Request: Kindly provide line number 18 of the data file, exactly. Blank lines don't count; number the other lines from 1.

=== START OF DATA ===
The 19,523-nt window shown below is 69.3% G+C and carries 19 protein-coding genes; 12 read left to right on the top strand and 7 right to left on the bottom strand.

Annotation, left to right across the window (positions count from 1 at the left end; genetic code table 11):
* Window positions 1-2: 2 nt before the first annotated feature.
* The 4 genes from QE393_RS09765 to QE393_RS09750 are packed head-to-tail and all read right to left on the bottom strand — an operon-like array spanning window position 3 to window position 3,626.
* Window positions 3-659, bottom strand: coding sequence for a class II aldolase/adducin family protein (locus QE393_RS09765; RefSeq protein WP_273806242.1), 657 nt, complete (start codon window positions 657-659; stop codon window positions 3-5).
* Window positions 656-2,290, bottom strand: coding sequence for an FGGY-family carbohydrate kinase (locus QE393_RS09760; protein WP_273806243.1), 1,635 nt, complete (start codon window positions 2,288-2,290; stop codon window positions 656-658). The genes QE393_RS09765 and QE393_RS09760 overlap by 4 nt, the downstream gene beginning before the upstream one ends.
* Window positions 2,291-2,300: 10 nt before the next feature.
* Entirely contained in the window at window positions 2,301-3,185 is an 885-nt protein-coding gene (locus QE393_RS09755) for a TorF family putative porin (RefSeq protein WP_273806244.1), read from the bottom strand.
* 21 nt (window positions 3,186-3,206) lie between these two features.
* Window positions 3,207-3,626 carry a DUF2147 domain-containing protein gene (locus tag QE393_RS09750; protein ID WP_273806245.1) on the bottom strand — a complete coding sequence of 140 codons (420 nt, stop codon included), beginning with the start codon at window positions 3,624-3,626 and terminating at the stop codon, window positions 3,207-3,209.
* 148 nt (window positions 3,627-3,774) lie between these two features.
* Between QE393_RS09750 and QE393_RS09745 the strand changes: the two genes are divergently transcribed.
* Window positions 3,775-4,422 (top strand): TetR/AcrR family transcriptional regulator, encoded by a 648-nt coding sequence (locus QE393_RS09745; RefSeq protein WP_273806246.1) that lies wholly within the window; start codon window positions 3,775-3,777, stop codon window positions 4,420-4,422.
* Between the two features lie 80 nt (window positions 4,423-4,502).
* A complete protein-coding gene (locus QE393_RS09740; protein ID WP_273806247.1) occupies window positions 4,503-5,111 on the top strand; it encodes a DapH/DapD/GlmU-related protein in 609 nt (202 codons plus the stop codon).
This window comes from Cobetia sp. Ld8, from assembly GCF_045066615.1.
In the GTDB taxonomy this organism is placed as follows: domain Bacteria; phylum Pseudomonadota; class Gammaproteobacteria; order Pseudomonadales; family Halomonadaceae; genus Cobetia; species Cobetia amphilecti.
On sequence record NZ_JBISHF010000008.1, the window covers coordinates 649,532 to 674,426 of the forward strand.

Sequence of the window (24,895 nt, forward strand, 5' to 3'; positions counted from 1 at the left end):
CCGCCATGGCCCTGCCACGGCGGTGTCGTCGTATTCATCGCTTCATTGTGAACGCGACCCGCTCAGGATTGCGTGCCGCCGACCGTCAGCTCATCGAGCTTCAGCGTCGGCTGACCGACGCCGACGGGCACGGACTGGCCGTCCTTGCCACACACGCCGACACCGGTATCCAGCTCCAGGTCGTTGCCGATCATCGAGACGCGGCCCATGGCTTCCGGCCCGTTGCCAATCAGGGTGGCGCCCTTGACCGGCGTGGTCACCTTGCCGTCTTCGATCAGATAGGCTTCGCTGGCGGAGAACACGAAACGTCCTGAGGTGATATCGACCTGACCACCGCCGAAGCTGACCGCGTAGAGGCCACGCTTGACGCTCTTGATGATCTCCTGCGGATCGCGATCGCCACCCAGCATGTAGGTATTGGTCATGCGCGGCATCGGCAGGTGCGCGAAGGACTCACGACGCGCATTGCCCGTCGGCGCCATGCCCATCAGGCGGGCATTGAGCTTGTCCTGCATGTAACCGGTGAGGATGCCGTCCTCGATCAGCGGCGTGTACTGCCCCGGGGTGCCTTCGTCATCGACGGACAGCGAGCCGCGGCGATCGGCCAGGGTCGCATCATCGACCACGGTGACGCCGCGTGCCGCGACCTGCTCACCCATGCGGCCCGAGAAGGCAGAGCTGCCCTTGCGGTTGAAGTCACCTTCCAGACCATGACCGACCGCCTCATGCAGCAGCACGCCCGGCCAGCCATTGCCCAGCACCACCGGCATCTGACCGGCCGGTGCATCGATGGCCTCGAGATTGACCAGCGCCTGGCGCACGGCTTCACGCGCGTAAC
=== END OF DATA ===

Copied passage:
On sequence record NZ_JBISHF010000008.1, the window covers coordinates 649,532 to 674,426 of the forward strand.